Grand Designs, series 16, episode 3:cramped cottage in the Cornish forest is turned into an extraordinary family home with steambent curved cladding

Husband-and-wife Tom and Danielle Raffield had already set up a successful business using steam to bend wood into beautiful furniture. Next, they embarked on a mission to use this unusual technqiue to create a bigger house for their family...

This week’s episode of Grand Designs sees the triumph of craftsmanship over budget constraints as a couple of woodbenders go against the grain to forge their dream home straight from the forest where they live.

Tom and Danielle Raffield had spent three years living in a pokey, mouldy gamekeeper’s cottage in the beautiful forested Cornish valley where they also run their unconventional business – using steam to bend strips of local wood into stunning light fixtures, seating and other pieces of furniture.

With two children and only 470sq ft of space, plus an outdoor bathroom, the family had long outgrown the Grade II-listed property. But they weren't planning to build just any old house. 

“If anyone was commissioning us to make the things we’re going to make it would be astronomically expensive. But we’re not going to charge ourselves. This is a giant playground for a pair of steambenders,” said Danielle.

Using their combined skills of craftmanship (Tom) and mathematics and engineering (Danielle), the duo set about using steambending techniques to create their dream house - an extension to the pre-existing cottage and separate toilet block, linked by a connecting building - with a tight budget of £100,000.

The Herculean task of self-building their ambitious design meant the couple spent hours daily outside of their normal working and family lives filling tyres with earth, restoring the old cottage, painting and, of course, steaming and manipulating the wood into extraordinary shapes.

The building’s bendy façade mirrors the shape of the landscape and was handmade by the couple with wood taken from their own trees. Inside, the walls are clad with various types of wood, hand-laid by a local joiner who fitted each piece together like a giant 3D jigsaw puzzle.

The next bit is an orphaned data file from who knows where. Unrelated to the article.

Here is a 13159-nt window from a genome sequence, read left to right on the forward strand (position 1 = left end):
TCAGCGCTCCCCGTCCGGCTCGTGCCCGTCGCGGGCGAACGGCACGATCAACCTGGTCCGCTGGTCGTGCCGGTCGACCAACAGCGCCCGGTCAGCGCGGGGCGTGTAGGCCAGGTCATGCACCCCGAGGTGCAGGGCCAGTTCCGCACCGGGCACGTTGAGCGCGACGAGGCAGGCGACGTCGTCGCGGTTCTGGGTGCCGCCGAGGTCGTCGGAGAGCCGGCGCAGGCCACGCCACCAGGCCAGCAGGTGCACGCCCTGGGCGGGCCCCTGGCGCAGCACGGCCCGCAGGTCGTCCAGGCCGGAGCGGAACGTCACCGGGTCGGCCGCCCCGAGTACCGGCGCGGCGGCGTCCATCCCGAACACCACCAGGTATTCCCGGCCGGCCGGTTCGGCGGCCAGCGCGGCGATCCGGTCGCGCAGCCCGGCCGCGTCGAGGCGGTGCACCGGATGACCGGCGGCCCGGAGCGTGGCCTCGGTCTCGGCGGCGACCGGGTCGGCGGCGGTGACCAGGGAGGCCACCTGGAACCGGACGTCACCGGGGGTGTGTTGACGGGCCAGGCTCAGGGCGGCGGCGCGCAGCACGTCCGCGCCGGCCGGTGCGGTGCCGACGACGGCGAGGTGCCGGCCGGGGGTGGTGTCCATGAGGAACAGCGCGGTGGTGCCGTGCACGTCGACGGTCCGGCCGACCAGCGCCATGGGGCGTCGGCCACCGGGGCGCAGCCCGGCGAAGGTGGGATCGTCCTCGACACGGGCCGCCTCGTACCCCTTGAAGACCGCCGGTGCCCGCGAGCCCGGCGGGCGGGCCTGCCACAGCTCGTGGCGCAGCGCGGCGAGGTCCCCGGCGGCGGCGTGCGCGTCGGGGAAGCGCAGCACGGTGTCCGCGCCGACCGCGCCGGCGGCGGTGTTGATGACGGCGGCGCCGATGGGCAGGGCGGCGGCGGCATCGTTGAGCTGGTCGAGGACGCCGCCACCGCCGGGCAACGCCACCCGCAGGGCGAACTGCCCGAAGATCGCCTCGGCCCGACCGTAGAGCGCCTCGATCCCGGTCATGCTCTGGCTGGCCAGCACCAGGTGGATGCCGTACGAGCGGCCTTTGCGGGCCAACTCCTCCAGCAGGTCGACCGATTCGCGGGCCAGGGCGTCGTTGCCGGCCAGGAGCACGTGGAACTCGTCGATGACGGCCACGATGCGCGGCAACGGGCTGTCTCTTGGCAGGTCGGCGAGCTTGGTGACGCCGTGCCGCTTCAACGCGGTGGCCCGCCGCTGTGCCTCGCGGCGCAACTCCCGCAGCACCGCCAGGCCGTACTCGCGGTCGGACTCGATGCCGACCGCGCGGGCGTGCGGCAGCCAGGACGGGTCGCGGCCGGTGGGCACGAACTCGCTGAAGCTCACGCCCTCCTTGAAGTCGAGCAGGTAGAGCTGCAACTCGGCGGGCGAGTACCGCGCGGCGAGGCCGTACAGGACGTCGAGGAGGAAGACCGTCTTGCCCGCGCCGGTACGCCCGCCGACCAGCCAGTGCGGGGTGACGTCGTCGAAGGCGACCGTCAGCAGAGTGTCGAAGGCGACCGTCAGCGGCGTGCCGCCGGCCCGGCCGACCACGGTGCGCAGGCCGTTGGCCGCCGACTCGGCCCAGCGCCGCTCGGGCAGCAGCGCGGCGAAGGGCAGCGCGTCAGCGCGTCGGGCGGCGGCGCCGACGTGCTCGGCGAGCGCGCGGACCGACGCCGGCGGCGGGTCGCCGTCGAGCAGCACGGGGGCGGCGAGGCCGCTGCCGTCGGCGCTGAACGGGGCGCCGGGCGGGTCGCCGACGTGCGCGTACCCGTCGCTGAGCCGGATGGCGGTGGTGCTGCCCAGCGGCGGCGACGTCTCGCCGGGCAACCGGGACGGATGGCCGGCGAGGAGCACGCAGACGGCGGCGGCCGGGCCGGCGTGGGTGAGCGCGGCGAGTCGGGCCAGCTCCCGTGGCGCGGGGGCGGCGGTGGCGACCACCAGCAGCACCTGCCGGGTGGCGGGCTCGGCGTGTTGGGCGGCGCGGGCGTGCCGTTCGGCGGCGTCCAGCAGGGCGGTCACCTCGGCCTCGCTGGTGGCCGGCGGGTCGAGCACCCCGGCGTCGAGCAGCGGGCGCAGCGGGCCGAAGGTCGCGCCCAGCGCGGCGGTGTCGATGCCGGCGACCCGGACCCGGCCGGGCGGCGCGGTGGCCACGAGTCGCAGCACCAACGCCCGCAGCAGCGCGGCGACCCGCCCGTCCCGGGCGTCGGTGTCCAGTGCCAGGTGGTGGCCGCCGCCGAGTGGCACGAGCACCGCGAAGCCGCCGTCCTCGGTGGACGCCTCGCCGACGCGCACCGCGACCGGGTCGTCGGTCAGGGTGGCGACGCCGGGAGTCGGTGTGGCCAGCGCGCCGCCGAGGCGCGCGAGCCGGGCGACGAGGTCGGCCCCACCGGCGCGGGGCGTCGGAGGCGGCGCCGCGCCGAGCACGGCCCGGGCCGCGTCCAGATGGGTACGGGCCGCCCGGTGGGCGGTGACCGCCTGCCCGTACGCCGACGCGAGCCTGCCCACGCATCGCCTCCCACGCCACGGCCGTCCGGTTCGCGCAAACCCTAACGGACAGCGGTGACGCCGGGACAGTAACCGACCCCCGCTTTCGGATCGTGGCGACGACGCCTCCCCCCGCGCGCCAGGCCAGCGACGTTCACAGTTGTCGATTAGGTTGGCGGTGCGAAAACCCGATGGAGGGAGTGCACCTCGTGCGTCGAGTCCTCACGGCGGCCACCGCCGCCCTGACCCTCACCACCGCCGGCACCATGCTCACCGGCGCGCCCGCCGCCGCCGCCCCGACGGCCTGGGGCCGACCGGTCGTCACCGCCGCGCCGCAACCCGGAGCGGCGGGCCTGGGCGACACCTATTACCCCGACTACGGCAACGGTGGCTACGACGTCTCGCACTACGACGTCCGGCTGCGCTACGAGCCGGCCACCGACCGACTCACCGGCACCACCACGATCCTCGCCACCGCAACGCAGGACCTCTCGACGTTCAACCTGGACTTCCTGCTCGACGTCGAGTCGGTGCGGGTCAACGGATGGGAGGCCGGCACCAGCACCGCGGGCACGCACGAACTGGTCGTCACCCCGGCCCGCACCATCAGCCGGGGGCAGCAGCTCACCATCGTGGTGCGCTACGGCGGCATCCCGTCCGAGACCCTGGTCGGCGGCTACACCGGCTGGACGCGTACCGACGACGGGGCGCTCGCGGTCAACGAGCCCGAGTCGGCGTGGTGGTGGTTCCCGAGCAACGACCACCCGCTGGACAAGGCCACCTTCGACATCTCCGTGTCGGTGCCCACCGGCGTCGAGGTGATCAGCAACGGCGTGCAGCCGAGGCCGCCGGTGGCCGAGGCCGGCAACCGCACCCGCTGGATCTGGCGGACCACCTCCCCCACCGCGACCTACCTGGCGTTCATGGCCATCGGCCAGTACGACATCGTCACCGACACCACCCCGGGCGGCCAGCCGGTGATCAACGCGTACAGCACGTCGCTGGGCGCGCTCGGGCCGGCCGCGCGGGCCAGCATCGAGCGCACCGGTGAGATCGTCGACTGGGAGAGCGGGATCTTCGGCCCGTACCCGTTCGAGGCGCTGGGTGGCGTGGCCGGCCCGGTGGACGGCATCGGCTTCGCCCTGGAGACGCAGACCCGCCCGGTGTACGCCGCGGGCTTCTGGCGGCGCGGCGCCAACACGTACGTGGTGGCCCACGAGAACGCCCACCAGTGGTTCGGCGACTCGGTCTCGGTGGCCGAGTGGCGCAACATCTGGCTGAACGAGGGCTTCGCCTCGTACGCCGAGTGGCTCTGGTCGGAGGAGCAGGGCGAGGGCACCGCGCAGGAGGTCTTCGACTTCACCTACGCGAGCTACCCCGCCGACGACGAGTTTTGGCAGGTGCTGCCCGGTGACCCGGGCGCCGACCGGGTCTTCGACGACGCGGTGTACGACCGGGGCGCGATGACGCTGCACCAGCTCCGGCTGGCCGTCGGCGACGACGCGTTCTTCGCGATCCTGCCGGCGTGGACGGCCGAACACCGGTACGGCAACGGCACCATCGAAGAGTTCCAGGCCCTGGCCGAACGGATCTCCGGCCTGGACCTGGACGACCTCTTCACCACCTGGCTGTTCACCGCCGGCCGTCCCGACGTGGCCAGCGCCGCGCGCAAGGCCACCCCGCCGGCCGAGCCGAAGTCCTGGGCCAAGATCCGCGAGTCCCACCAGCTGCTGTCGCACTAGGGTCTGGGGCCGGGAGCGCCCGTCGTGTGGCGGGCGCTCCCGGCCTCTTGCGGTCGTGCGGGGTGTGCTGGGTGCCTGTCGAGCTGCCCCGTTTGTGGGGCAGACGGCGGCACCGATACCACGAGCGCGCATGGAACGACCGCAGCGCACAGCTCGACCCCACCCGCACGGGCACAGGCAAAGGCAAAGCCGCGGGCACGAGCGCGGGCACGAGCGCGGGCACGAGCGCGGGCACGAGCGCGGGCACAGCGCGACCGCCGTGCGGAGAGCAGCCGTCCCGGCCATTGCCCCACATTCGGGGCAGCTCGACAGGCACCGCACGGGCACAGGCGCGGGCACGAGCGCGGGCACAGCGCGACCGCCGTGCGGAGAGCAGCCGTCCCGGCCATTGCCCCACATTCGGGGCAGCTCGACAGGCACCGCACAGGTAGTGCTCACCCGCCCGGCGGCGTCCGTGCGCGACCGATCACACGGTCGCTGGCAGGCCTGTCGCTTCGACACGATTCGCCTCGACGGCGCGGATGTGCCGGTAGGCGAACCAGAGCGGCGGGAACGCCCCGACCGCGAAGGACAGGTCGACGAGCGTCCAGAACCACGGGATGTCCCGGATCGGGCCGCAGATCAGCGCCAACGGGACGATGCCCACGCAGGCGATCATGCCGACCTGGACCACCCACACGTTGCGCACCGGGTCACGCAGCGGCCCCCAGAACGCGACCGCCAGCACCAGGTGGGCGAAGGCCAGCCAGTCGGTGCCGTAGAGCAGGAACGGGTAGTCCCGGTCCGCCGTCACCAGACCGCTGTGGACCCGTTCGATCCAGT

But while the results of their efforts might be brilliant, the build was gruelling. Just six months before the house was completed, Danielle discovered she was pregnant with their third child and became so ill her hands-on approach to the build had to be tempered - something she found very frustrating.

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The curve of the house is intended to mirror the undulating landscape of the valley (Channel 4)

Luckily, their steambending furniture business had become so successful in the meantime, so they were able to outsource more of the building work and ended up spending £160,000 on the house and a bit more on landscaping and decking its surroundings.

Danielle estimates that if she was invoicing a client for the work they undertook the bill would run into hundreds of thousands.

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Grand Designs presenter Kevin McCloud surveys the handiwork of Tom and Danielle Raffield who steambent their own South Cornwall house from the surrounding trees (Channel 4)

The fact that the wood they used was taken from their own land also saved them a fortune. “About 95 per cent of it is our wood. If you were to buy the wood that we’ve used it would cost you over £125,000,” said Tom.

Grand Designs presented Kevin McCloud described the house as a “wriggling, ribboned manifestation of the hill itself” and said the “beautiful” design was virtually unprecedented. 

Grand Designs is on Channel 4 Wednesdays at 9pm


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